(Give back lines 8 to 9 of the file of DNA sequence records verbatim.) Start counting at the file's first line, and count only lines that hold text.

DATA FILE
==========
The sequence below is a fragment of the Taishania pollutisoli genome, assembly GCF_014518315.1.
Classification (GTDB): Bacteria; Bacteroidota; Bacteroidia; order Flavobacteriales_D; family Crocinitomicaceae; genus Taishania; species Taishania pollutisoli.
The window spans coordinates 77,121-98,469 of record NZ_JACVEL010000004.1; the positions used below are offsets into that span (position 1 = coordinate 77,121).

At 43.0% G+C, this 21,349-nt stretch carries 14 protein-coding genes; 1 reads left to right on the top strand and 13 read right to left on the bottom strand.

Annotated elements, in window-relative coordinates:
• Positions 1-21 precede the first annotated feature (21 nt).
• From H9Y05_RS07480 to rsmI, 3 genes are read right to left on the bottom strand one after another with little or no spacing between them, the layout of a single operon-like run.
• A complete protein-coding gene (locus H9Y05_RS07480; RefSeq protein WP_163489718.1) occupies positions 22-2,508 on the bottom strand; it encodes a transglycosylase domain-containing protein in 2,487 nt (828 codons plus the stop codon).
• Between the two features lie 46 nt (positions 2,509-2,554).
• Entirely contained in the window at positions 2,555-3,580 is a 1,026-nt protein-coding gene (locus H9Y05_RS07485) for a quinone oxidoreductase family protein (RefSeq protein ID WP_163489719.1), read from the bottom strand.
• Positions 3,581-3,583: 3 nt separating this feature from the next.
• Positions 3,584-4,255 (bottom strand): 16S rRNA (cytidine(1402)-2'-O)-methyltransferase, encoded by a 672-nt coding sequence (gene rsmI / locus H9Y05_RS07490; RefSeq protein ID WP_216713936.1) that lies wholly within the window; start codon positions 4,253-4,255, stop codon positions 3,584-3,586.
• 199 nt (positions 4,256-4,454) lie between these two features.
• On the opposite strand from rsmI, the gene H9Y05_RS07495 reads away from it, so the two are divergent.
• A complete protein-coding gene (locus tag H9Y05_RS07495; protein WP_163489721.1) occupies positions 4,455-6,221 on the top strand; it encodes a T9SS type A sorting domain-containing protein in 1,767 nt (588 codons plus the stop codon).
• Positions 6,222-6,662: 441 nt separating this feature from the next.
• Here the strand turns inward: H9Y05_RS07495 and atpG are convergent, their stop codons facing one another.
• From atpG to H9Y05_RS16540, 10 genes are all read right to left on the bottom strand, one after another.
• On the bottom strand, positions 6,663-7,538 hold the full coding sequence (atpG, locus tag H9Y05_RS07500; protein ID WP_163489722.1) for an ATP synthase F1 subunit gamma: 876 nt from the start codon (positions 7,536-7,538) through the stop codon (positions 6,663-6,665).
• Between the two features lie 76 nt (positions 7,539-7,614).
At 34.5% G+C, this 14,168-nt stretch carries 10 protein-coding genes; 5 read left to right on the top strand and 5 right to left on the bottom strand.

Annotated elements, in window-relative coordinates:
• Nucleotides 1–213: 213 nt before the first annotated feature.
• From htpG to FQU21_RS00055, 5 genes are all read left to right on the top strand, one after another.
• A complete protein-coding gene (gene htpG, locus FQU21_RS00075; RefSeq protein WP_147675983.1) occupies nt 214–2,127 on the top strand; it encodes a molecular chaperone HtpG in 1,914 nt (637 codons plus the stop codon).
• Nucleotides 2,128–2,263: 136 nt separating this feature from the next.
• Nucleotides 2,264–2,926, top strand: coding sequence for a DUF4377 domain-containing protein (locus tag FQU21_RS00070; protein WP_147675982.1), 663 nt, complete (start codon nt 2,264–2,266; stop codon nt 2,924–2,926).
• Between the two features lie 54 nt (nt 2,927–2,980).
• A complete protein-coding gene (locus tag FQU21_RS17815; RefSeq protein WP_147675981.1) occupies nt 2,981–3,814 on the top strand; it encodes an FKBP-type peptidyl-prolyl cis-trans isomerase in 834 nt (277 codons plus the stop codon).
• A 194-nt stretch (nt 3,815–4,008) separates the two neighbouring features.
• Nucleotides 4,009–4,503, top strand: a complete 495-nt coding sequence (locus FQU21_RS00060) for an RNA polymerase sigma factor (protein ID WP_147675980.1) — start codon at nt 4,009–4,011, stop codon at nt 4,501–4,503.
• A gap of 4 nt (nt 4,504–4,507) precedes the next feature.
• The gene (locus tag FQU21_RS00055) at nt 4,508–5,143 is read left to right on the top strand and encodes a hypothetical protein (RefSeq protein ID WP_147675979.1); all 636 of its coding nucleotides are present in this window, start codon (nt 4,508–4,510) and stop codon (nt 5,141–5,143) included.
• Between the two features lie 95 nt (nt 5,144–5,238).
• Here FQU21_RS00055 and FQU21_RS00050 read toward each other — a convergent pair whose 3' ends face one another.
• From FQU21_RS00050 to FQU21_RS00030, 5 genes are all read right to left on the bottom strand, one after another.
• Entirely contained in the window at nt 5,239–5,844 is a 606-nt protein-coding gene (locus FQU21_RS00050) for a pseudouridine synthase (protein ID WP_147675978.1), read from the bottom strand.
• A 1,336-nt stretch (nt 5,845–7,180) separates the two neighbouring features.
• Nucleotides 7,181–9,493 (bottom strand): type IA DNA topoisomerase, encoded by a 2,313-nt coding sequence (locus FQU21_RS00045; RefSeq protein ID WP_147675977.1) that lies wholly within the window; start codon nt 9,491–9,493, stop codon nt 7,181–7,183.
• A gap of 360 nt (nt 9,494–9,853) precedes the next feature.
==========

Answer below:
• A complete protein-coding gene (locus H9Y05_RS07480; RefSeq protein WP_163489718.1) occupies positions 22-2,508 on the bottom strand; it encodes a transglycosylase domain-containing protein in 2,487 nt (828 codons plus the stop codon).
• Between the two features lie 46 nt (positions 2,509-2,554).